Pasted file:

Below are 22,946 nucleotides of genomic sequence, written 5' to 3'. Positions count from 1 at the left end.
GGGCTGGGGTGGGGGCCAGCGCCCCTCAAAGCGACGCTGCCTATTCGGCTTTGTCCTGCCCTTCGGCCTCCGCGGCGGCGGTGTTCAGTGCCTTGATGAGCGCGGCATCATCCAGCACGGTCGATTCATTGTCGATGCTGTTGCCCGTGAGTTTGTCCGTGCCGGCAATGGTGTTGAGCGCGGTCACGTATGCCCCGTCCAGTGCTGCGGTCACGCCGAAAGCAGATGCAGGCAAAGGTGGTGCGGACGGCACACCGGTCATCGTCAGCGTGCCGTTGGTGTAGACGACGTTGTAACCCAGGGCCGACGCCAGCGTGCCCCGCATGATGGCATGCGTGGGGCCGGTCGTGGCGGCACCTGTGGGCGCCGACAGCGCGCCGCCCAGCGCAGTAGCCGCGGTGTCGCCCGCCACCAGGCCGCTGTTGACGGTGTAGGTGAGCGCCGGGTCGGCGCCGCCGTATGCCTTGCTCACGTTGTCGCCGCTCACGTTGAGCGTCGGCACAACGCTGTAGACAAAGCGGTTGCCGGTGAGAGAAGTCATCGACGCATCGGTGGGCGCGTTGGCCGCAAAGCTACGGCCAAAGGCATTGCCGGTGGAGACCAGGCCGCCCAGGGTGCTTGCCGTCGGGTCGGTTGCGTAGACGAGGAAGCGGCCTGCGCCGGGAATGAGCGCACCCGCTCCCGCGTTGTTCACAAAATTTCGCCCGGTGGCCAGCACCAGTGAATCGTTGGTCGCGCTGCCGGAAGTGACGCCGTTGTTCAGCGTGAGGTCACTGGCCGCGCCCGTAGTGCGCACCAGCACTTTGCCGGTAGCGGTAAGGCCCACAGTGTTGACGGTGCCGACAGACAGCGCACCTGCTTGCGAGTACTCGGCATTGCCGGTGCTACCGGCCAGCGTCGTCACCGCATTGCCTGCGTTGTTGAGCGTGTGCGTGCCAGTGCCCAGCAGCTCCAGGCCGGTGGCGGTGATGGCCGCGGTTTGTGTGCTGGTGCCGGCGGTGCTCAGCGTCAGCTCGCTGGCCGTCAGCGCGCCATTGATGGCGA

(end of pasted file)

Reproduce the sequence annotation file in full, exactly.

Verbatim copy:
Below are 22,946 nucleotides of genomic sequence, written 5' to 3'. Positions count from 1 at the left end.
GGGCTGGGGTGGGGGCCAGCGCCCCTCAAAGCGACGCTGCCTATTCGGCTTTGTCCTGCCCTTCGGCCTCCGCGGCGGCGGTGTTCAGTGCCTTGATGAGCGCGGCATCATCCAGCACGGTCGATTCATTGTCGATGCTGTTGCCCGTGAGTTTGTCCGTGCCGGCAATGGTGTTGAGCGCGGTCACGTATGCCCCGTCCAGTGCTGCGGTCACGCCGAAAGCAGATGCAGGCAAAGGTGGTGCGGACGGCACACCGGTCATCGTCAGCGTGCCGTTGGTGTAGACGACGTTGTAACCCAGGGCCGACGCCAGCGTGCCCCGCATGATGGCATGCGTGGGGCCGGTCGTGGCGGCACCTGTGGGCGCCGACAGCGCGCCGCCCAGCGCAGTAGCCGCGGTGTCGCCCGCCACCAGGCCGCTGTTGACGGTGTAGGTGAGCGCCGGGTCGGCGCCGCCGTATGCCTTGCTCACGTTGTCGCCGCTCACGTTGAGCGTCGGCACAACGCTGTAGACAAAGCGGTTGCCGGTGAGAGAAGTCATCGACGCATCGGTGGGCGCGTTGGCCGCAAAGCTACGGCCAAAGGCATTGCCGGTGGAGACCAGGCCGCCCAGGGTGCTTGCCGTCGGGTCGGTTGCGTAGACGAGGAAGCGGCCTGCGCCGGGAATGAGCGCACCCGCTCCCGCGTTGTTCACAAAATTTCGCCCGGTGGCCAGCACCAGTGAATCGTTGGTCGCGCTGCCGGAAGTGACGCCGTTGTTCAGCGTGAGGTCACTGGCCGCGCCCGTAGTGCGCACCAGCACTTTGCCGGTAGCGGTAAGGCCCACAGTGTTGACGGTGCCGACAGACAGCGCACCTGCTTGCGAGTACTCGGCATTGCCGGTGCTACCGGCCAGCGTCGTCACCGCATTGCCTGCGTTGTTGAGCGTGTGCGTGCCAGTGCCCAGCAGCTCCAGGCCGGTGGCGGTGATGGCCGCGGTTTGTGTGCTGGTGCCGGCGGTGCTCAGCGTCAGCTCGCTGGCCGTCAGCGCGCCATTGATGGCGA